By Marla Boone
Talk about the power of persistence. After waiting 38 years, the house I wanted went on the market. Well, it almost went on the market. I knew the seller and he called me to say the house was going to go on the market in three hours, and I said “Sold!” It’s a great house. It came with a roof, and a floor, and a bedroom and everything. Oh, and it also came with neighbors. I lucked out in the neighbor department. They are all really nice people and their idea of social distancing is to drink beer while driving past in a golf cart. It doesn’t get any better than that.
I have not had neighbors before, having been reared by wolves out in the wilderness so all this proximity is taking some getting used to. When I do laundry, I do all the laundry. This means I am accustomed to hanging clothes out on the line wearing the following all-my-clothes-are-wet ensemble: a towel. No matter how many beers the neighbors have had on their Tour de Backyard, they cannot be expected to endure this, so I have altered my laundry habits somewhat.
One neighbor I have known for 40 years. She loves to tell the story of my dancing career. Recently the neighborhood indulged in an especially festive Tour. Having moved on to that well-known memory-enhancing tool, tequila, she told how, at the ripe old age of 39, I decided to take tap dancing lessons. She remembers my hauling out my shoes and putting on a little demonstration on our deck. I have no recall of this part of the story so obviously the memory-enhancing tool failed one of us. I am not what you would call a natural. I am what you would, if you were in a generous mood, call a klutz. When Maureen told the story, she reenacted this part complete with flailing arms and legs. She was so overcome with the combination of story-telling happiness and a couple of stiff belts of memory boosters that she nearly fell down, which is something I have actually done while tap dancing. In any case, at the dance school, the issue of a recital came up. The late, great Steve Boone envisioned this far more thoroughly than I had. He could see himself in the audience, surrounded by proud parents armed with video cameras. And when asked which one was his, he was prepared to reply, “The tall one.” It’s a perfect response, blending full deniability with, technically, the truth. One of the other neighbors, whom I have also known for almost 40 years, says that every time he thinks of me tap dancing, he is reminded of the Dance of the Hippos in the movie “Fantasia.” This can’t be an accurate opinion because I don’t even own a tutu but I am sure there is a compliment in there somewhere.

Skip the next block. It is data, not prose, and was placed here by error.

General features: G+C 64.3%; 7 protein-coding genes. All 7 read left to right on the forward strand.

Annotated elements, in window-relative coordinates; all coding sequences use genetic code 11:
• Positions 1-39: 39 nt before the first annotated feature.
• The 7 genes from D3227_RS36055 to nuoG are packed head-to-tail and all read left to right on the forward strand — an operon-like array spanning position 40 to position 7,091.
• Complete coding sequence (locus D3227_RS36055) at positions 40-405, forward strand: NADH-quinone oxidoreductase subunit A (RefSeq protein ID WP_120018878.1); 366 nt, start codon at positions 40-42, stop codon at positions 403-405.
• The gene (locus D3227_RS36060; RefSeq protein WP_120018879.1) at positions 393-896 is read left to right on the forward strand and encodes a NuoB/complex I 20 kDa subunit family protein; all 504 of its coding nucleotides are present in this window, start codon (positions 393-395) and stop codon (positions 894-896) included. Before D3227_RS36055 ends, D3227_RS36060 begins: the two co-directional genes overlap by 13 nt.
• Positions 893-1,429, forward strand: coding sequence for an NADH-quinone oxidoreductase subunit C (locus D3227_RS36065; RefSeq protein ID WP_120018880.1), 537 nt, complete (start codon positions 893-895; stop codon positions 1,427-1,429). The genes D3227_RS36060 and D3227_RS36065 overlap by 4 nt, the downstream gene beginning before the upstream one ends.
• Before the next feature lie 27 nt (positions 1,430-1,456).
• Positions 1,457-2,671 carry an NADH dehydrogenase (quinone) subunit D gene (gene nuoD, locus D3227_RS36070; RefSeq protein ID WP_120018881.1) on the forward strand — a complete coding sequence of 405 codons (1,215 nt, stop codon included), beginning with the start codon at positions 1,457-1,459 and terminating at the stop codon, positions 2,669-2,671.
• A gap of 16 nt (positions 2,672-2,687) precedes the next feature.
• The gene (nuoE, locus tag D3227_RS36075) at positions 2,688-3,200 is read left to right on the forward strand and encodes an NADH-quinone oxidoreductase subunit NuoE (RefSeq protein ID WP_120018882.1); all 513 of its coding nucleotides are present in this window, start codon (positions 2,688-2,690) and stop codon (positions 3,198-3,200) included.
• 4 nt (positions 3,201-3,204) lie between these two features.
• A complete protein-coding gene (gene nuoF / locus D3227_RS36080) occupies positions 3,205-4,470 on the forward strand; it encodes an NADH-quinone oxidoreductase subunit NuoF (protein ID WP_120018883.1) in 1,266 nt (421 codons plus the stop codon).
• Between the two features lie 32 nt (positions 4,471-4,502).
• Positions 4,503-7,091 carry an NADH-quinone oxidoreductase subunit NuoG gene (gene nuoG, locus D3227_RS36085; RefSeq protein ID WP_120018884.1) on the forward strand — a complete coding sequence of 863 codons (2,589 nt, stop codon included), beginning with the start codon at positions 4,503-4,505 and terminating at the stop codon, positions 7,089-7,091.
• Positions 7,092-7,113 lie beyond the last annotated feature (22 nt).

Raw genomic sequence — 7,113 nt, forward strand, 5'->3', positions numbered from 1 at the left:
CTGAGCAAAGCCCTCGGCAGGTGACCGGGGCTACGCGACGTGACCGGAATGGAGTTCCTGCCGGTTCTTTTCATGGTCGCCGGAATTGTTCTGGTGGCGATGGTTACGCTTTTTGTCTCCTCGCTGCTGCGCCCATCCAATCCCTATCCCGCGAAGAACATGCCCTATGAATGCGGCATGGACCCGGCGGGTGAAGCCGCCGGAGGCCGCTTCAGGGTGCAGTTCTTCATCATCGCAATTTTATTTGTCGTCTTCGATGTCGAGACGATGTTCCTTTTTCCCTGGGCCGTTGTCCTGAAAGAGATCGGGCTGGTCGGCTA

Given this sort of history in the arts, you can well imagine my joy when the newest neighbor volunteered that she had been taking dance lessons since her childhood. She was the real deal…tap, ballet, hip-hop, and other coordinated moves to music. Immediately, I was filled with really excellent ideas. As well as being a memory aid, tequila is also an outstanding adjunct to coming up with really excellent ideas. The first idea was that she and I Shuffle Off to Buffalo right there, right now. I could run home and get my shoes! When this suggestion was met with, shall we say, a notable lack of enthusiasm, I came up with another doozy. I told her I thought we should take tap lessons together.
You could just tell the thought of re-living her youth in dance and being able to share it with her new neighbor affected her very strongly. She was struck absolutely speechless. For a very long time. She began to speak several times but was simply too overcome with emotion to complete a whole sentence. There was a great deal of stuttering. She mentioned taking care of her family and beginning her new job and just moving in and not being exactly sure where her tap shoes were.
It’s not a problem for me. An idea this wonderful is too good to let go of. I can wait. I’m very persistent.